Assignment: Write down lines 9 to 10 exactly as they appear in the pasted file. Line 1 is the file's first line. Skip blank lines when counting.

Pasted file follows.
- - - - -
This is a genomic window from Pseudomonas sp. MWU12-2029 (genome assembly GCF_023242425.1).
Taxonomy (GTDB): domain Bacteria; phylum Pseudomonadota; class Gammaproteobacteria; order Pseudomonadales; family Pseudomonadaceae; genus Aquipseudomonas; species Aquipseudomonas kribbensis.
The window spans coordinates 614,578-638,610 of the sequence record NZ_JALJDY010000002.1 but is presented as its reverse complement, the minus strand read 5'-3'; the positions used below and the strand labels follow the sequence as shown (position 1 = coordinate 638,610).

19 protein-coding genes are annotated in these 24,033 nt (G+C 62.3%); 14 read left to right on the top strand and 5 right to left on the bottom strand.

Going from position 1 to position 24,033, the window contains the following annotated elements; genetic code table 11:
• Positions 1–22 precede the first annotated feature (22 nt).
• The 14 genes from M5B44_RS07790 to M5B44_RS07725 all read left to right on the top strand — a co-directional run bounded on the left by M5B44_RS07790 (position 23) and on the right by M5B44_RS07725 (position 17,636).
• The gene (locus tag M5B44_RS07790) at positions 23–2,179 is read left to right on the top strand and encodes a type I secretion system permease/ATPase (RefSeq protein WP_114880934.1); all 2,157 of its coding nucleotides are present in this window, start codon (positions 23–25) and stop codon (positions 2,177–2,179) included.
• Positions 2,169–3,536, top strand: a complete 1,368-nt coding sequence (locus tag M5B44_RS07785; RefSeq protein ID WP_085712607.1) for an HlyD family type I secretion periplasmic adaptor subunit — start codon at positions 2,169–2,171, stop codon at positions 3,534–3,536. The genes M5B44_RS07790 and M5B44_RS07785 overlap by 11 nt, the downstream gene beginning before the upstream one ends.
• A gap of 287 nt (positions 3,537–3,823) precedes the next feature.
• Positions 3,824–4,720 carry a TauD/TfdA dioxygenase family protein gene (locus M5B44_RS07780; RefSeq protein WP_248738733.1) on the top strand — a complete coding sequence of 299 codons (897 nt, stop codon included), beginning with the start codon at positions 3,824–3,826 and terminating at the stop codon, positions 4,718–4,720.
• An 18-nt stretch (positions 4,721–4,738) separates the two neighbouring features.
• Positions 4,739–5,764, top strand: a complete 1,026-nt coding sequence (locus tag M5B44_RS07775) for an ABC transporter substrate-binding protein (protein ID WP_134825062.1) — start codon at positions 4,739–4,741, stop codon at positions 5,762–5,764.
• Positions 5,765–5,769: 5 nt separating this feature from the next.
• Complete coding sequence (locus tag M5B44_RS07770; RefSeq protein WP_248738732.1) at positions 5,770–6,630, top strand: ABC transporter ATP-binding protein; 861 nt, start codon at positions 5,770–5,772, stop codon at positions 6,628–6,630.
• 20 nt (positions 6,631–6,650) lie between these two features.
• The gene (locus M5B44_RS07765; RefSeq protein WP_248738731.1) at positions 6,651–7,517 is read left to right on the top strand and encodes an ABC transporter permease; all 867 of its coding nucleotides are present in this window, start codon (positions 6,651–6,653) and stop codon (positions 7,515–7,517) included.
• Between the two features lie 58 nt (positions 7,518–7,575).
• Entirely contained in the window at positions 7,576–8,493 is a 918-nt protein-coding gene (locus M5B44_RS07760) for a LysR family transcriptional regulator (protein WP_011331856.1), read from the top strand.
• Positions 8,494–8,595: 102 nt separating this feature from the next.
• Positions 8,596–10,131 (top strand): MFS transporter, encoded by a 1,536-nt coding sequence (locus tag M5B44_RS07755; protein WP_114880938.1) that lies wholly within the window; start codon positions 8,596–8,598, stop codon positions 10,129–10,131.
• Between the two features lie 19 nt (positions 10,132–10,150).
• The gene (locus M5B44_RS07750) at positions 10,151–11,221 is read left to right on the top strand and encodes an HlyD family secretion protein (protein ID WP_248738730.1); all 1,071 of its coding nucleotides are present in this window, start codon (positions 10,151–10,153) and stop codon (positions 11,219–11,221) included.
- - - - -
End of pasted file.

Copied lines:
• Positions 2,169–3,536, top strand: a complete 1,368-nt coding sequence (locus tag M5B44_RS07785; RefSeq protein ID WP_085712607.1) for an HlyD family type I secretion periplasmic adaptor subunit — start codon at positions 2,169–2,171, stop codon at positions 3,534–3,536. The genes M5B44_RS07790 and M5B44_RS07785 overlap by 11 nt, the downstream gene beginning before the upstream one ends.
• A gap of 287 nt (positions 3,537–3,823) precedes the next feature.